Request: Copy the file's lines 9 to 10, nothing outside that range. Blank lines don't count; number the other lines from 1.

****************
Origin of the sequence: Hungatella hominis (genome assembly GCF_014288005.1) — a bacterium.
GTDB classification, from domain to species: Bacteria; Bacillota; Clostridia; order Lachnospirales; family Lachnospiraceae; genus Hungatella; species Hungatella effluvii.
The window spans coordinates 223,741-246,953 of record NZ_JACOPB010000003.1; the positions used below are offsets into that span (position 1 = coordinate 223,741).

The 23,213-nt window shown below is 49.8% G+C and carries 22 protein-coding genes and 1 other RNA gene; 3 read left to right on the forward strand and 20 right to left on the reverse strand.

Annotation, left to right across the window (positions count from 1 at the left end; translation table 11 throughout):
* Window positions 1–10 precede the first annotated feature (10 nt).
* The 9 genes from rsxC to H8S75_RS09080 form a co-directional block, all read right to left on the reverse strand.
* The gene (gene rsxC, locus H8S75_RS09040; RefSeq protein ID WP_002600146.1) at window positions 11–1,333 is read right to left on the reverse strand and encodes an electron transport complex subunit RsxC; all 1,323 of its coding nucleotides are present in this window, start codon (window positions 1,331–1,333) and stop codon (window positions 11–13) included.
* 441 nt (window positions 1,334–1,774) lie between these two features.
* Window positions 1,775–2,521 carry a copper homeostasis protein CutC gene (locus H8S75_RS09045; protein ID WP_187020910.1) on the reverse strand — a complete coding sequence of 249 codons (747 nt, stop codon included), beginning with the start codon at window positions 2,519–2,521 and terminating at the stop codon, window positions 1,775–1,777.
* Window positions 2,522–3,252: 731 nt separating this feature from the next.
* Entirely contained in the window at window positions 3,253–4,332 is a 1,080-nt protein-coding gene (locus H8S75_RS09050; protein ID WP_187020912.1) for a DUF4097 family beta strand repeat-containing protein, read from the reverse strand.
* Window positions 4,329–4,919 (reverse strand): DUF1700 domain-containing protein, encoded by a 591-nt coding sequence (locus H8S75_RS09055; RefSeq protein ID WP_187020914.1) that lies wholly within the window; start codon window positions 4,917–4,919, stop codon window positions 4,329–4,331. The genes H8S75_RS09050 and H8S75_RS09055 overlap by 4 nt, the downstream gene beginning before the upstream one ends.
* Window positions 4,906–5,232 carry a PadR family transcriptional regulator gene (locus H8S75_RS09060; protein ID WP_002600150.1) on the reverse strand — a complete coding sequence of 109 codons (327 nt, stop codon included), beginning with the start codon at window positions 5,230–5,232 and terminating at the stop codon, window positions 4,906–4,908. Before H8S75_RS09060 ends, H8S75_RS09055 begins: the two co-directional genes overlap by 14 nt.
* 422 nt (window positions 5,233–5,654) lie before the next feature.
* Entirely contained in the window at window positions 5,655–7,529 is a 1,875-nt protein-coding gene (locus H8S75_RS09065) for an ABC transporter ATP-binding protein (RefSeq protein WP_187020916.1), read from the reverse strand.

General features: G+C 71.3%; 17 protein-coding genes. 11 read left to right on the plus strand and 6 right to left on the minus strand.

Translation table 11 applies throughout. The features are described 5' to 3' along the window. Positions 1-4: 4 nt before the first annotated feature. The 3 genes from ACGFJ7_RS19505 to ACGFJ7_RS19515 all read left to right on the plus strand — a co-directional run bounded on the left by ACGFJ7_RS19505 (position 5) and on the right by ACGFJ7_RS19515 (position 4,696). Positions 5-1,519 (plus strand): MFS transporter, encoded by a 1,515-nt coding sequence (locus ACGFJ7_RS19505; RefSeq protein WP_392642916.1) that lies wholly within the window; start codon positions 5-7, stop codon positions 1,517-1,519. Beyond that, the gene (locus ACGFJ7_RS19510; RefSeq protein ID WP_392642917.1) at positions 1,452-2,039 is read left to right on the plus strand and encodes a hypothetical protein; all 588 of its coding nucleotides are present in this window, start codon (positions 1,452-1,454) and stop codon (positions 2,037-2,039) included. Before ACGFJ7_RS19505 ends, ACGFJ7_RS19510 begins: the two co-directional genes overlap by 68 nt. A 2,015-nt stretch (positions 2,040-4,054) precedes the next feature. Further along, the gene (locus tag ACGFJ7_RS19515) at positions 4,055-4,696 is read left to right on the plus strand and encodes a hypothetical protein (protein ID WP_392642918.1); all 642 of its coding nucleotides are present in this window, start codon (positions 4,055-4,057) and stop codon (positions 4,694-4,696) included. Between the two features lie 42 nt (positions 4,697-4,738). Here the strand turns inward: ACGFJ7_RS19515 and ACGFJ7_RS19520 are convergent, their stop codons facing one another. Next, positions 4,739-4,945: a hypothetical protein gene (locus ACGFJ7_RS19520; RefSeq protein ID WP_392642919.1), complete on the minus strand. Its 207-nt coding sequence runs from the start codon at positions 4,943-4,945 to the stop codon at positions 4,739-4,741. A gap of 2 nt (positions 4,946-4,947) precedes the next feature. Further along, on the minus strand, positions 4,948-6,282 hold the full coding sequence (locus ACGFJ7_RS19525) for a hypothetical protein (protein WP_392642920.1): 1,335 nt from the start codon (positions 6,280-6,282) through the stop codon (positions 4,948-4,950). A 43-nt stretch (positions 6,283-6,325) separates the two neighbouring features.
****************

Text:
* 441 nt (window positions 1,334–1,774) lie between these two features.
* Window positions 1,775–2,521 carry a copper homeostasis protein CutC gene (locus H8S75_RS09045; protein ID WP_187020910.1) on the reverse strand — a complete coding sequence of 249 codons (747 nt, stop codon included), beginning with the start codon at window positions 2,519–2,521 and terminating at the stop codon, window positions 1,775–1,777.